Yankee Doodle Dandy and the Fourth of July

Where do we learn about love? About hate? About selfishness? About generosity? We learn from our parents. We learn from our friends. From our Clergy. But for many people, we learn from the movies we watch.

This July 4th, many Americans will learn about Independence Day and the life of George M. Cohan, a flamboyant Irishman and the personification of American patriotism, from Yankee Doodle Dandy, the 1942 film biography of Cohan starring James Cagney. TCM will screen the film twice on July 4th as will the Movie Channel.

Red Wood Coast

Cagney wanted to make the film because his own patriotism was being questioned by the House Committee on Un-American Activities, accusing him of being a Communist. Cagney, a committed liberal who strongly supported workers’ rights, hoped to end such accusations by playing Cohan, an ardent patriot When the film was released, the Committee dropped its accusations.

My grandfather, M.K. (Moe) Jerome played a major role in the making of that film. He taught Cagney to dance in the stiff leg way that Cohan used as well as other members of the cast: Walter Huston, Joan Leslie, and Cagney’s sister, Jeanne. Moe was so active on the set, playing the piano, and coordinating the twelve major Cohan numbers the cast performed, that the film’s producer William Cagney (Jimmy’s brother) dubbed him the movie’s “choreographer.’’

Moe and his lyricist partner, Jack Scholl, also wrote two new songs for the film, “All Aboard For Old New York,’’ and “Good Luck Johnny.’’ People who watched the film had no idea that they weren’t authentic Cohan numbers—until James Cagney revealed the truth. Cagney was so upset that many who worked on the film did not receive the screen credit they deserved. Cohan would not allow any music which was not his from receiving credit.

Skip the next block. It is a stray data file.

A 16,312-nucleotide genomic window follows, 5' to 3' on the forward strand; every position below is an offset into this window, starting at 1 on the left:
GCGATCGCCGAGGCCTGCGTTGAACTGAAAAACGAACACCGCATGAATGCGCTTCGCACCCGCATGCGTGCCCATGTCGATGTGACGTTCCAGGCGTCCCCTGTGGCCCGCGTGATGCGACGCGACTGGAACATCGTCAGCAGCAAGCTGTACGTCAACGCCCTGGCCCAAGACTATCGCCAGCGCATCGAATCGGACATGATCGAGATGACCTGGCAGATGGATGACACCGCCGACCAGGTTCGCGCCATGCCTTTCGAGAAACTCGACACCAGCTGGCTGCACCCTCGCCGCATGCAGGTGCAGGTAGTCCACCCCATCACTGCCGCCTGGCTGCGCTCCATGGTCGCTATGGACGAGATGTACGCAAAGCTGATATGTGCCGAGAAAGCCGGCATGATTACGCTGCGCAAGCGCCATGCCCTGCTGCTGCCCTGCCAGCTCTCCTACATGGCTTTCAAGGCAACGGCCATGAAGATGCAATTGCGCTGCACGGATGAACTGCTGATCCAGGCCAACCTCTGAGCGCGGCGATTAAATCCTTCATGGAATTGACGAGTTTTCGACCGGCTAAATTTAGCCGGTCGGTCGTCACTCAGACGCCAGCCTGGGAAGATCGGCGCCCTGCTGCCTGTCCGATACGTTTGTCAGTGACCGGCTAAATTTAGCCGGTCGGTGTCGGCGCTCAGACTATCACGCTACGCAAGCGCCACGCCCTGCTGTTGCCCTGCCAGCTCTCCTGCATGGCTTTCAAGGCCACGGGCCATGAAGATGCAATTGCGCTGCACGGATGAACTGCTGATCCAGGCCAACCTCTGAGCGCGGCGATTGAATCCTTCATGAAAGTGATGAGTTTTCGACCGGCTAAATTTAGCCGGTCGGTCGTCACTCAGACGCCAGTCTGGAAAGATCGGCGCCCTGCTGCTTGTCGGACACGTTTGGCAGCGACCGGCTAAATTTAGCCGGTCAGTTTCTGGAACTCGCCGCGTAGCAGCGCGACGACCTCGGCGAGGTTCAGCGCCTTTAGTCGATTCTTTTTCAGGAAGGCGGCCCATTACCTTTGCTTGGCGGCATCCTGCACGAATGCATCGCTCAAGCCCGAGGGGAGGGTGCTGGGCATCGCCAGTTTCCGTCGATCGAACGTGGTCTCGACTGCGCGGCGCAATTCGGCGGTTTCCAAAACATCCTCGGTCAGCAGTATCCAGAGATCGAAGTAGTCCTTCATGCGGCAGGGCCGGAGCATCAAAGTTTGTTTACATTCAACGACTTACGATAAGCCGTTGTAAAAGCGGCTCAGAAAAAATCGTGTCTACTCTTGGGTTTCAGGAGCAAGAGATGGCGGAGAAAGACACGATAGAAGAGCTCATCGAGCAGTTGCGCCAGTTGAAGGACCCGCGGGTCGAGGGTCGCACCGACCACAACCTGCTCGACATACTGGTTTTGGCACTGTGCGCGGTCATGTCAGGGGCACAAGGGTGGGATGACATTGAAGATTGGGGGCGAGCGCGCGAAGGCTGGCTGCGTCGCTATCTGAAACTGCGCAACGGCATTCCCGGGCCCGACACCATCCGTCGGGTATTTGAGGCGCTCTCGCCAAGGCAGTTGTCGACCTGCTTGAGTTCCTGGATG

Hot Jazz Jubile

Not long after the 1943 Oscar ceremonies—in which Cagney won as Best Actorthe only Oscar he ever won in his career, Cagney took out a full page ad in Variety thanking those he felt were ignored. At the top of the list of six men were M.K. Jerome and Jack Scholl who, Cagney wrote, “did a masterful job of telling the entire story of ‘little Johnny Jones’ in about 12 minutes of verse.’’ Moe would never forget Cagney’s kindness or Cohan’s selfishness.

Yankee Doodle Dandy was Cagney’s last film at Warner Brothers. He left the studio to form his own production company. Other great roles lay ahead, like White Heat (1949) and Mister Roberts (1955) but none required Moe’s talents. He never worked with Cagney again.

So on this Independence Day, remember the film’s forgotten men overlooked by Cohan.

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VisitGary Mayonline at garymayauthor.com. The Tunesmith is available through bearmanormedia.com.

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